For anyone interested in Bunuel, Simon del Desierto is essential because this is the one film in which Bunuel takes as his immediate subject that which has played so important a part in the background of all his films: Christianity….
Simon is obviously neither Viridiana nor Nazarin: he is a powerful, fascinating figure, and Bunuel's treatment of him is generally sympathetic. Nevertheless, the film, intellectually a dilemma, is cynical and pessimistic. On the one hand, there is the nihilism of the 20th century which we all know; on the other, there is Simon's world—which is not entirely typical….
One of the most interesting tensions in any Bunuel film is between the elegant, composed construction of the film, so apparently slick and impersonal, and the pervading subjective obsessions….
Precisely what makes Simon del Desierto so interesting and important is that the Christian images do not merely float in the background but comprise the very subject of the film. It is as though Bunuel, after privately ridding himself of his own religion, now takes a careful look at the godless world of the 20th century, contrasts it with a simplistic Christian world-view, and is plainly horrified by what he sees….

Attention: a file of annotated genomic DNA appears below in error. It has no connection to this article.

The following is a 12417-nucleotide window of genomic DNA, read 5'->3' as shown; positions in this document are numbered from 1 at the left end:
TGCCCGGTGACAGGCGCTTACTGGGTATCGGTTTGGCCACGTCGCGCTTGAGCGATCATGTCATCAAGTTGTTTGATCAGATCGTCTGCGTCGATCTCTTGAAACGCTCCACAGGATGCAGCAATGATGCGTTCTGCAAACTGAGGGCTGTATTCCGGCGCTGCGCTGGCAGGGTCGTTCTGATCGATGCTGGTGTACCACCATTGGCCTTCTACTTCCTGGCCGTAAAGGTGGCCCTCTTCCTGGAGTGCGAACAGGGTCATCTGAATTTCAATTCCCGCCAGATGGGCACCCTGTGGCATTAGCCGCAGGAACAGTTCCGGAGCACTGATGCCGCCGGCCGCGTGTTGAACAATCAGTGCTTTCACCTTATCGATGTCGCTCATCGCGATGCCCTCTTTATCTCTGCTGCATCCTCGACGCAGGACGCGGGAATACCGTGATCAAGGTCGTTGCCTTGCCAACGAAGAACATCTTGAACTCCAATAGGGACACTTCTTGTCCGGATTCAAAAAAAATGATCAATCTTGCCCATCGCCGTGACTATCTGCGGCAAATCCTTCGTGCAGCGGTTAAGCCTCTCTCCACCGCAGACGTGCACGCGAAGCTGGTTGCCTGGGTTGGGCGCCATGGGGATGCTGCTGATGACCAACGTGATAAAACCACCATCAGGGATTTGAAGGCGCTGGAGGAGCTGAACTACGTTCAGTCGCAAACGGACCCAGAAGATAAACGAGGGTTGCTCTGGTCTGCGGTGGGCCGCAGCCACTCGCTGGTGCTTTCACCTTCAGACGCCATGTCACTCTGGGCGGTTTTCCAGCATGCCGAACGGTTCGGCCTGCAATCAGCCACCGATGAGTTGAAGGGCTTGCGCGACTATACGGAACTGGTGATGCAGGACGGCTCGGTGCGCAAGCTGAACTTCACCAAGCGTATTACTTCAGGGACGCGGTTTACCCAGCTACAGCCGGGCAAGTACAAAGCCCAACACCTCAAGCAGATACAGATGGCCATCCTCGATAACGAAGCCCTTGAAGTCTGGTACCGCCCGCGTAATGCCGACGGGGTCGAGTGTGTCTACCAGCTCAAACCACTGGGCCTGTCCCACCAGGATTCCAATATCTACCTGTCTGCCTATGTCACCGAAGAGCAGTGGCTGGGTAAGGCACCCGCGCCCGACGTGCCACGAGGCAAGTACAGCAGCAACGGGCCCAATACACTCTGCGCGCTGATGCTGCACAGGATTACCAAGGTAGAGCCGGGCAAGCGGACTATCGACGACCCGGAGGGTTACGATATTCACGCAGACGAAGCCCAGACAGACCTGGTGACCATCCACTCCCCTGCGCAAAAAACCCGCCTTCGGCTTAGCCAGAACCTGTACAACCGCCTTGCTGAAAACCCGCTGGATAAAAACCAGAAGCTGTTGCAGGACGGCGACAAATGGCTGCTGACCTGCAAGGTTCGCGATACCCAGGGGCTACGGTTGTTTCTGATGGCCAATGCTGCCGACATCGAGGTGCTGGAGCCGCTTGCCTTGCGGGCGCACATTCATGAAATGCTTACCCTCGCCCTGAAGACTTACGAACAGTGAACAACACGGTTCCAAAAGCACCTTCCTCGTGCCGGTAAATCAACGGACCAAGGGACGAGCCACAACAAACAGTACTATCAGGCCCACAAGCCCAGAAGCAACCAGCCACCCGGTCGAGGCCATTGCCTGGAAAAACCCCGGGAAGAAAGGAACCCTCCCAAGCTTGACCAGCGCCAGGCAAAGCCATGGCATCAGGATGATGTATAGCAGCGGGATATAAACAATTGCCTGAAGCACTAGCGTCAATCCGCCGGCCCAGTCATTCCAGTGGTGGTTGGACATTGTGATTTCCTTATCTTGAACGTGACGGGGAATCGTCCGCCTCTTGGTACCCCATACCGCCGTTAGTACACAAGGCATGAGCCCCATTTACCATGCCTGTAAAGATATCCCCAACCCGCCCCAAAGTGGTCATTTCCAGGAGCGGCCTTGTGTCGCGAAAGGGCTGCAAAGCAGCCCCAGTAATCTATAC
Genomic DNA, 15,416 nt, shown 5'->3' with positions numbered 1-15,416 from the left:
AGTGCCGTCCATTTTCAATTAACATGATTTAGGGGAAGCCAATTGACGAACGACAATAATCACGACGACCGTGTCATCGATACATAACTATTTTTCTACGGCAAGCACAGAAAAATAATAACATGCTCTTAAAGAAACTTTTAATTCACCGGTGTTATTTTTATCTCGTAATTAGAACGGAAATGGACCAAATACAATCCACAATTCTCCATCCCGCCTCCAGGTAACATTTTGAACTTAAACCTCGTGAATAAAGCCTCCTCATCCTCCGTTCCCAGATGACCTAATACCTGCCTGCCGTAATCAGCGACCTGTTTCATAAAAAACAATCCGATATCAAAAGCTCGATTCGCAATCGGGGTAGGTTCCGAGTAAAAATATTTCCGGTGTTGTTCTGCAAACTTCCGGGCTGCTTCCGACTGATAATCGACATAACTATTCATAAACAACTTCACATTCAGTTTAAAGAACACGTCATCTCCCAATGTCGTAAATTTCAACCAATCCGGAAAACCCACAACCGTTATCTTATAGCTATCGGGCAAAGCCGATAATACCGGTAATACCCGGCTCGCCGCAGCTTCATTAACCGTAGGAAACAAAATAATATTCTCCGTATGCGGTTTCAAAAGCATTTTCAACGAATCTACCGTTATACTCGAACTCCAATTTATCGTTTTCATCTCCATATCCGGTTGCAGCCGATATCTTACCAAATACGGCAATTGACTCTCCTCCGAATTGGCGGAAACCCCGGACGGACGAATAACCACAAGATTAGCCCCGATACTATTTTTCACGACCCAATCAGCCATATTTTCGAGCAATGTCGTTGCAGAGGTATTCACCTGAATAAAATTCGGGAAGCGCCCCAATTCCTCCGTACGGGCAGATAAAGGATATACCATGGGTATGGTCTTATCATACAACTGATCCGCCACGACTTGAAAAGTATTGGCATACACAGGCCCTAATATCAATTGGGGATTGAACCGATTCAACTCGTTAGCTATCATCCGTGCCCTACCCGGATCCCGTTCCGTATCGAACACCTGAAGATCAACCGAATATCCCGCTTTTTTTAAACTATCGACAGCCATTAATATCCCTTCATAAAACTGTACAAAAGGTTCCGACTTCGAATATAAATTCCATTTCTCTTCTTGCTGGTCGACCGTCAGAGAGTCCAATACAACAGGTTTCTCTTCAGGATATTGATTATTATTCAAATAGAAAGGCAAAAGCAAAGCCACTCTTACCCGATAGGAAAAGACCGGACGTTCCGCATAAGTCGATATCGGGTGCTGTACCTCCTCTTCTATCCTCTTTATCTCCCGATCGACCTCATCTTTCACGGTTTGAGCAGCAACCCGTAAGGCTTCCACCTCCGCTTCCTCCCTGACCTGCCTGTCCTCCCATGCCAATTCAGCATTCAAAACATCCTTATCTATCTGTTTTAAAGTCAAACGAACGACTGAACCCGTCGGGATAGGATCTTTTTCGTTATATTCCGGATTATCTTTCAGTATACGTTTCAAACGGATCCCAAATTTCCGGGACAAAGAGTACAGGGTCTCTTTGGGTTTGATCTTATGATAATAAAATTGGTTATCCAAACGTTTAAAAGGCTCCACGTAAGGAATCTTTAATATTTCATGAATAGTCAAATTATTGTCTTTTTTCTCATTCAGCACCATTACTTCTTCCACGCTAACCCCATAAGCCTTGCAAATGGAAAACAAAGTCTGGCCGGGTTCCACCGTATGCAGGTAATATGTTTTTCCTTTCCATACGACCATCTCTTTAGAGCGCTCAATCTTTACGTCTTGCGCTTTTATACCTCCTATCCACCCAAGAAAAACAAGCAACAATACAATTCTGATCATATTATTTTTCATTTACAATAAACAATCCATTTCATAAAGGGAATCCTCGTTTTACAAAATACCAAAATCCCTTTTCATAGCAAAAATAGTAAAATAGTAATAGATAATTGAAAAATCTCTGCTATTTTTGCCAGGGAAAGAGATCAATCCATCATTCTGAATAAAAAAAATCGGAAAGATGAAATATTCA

Bunuel's pessimism is somewhat hollow, rather easy, even a bit theatrical or rhetorical. The pessimism in Simon del Desierto comes from the dilemma of an intellectually impossible Christianity versus a spiritually empty, meaningless and mad modern materialism. That there are other possibilities (an intellectually viable Christianity or a responsible humanism, for example) Bunuel never considers.
Even for those who do not much care for Bunuel, Simon del Desierto is a powerful statement of an existential no-exit; for those who do like Bunuel, this film is absolutely essential for a complete understanding of the man's thought and work to date. And for anyone who cares about films, Simon del Desierto is the work of a master craftsman: it is not only serenely accomplished, it also has some of the tensions and haunting reverberations of great art.
Brian Murphy, "Reviews: 'Simon of the Desert'" (© copyright Brian Murphy 1969; reprinted with permission), in Films and Filming, Vol. 15, No. 10, July, 1969, p. 39.